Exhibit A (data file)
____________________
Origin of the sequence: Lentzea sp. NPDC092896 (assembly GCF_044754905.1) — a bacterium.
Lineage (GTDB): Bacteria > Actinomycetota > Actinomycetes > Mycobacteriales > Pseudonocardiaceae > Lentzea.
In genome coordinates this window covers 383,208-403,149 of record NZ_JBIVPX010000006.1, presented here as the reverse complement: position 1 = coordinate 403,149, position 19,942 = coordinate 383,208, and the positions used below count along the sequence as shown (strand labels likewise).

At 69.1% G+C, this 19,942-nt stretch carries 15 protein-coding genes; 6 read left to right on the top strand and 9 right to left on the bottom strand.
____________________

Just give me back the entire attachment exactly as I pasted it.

Origin of the sequence: Lentzea sp. NPDC092896 (assembly GCF_044754905.1) — a bacterium.
Lineage (GTDB): Bacteria > Actinomycetota > Actinomycetes > Mycobacteriales > Pseudonocardiaceae > Lentzea.
In genome coordinates this window covers 383,208-403,149 of record NZ_JBIVPX010000006.1, presented here as the reverse complement: position 1 = coordinate 403,149, position 19,942 = coordinate 383,208, and the positions used below count along the sequence as shown (strand labels likewise).

At 69.1% G+C, this 19,942-nt stretch carries 15 protein-coding genes; 6 read left to right on the top strand and 9 right to left on the bottom strand.